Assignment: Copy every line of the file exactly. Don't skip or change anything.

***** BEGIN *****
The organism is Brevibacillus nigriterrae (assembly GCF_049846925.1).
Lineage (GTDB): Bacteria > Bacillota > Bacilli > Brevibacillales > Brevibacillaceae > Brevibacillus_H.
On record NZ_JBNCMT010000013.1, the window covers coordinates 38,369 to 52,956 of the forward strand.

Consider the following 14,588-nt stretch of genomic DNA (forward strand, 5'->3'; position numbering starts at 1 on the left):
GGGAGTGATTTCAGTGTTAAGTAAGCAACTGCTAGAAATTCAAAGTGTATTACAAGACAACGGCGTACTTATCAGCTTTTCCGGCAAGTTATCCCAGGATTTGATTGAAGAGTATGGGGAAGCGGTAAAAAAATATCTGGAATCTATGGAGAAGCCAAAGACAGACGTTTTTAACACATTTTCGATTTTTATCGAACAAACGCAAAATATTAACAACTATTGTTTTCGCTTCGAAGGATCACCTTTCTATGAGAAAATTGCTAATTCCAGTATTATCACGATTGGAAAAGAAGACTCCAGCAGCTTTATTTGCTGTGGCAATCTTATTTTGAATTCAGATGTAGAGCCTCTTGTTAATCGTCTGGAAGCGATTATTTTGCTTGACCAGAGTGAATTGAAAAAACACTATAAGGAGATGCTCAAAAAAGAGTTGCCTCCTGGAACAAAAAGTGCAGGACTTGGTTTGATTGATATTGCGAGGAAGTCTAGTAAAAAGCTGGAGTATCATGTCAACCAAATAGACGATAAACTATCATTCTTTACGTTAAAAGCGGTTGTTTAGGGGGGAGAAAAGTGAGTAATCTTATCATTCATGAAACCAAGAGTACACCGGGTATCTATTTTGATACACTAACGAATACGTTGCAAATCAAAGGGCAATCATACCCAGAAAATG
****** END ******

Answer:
The organism is Brevibacillus nigriterrae (assembly GCF_049846925.1).
Lineage (GTDB): Bacteria > Bacillota > Bacilli > Brevibacillales > Brevibacillaceae > Brevibacillus_H.
On record NZ_JBNCMT010000013.1, the window covers coordinates 38,369 to 52,956 of the forward strand.

Consider the following 14,588-nt stretch of genomic DNA (forward strand, 5'->3'; position numbering starts at 1 on the left):
GGGAGTGATTTCAGTGTTAAGTAAGCAACTGCTAGAAATTCAAAGTGTATTACAAGACAACGGCGTACTTATCAGCTTTTCCGGCAAGTTATCCCAGGATTTGATTGAAGAGTATGGGGAAGCGGTAAAAAAATATCTGGAATCTATGGAGAAGCCAAAGACAGACGTTTTTAACACATTTTCGATTTTTATCGAACAAACGCAAAATATTAACAACTATTGTTTTCGCTTCGAAGGATCACCTTTCTATGAGAAAATTGCTAATTCCAGTATTATCACGATTGGAAAAGAAGACTCCAGCAGCTTTATTTGCTGTGGCAATCTTATTTTGAATTCAGATGTAGAGCCTCTTGTTAATCGTCTGGAAGCGATTATTTTGCTTGACCAGAGTGAATTGAAAAAACACTATAAGGAGATGCTCAAAAAAGAGTTGCCTCCTGGAACAAAAAGTGCAGGACTTGGTTTGATTGATATTGCGAGGAAGTCTAGTAAAAAGCTGGAGTATCATGTCAACCAAATAGACGATAAACTATCATTCTTTACGTTAAAAGCGGTTGTTTAGGGGGGAGAAAAGTGAGTAATCTTATCATTCATGAAACCAAGAGTACACCGGGTATCTATTTTGATACACTAACGAATACGTTGCAAATCAAAGGGCAATCATACCCAGAAAATG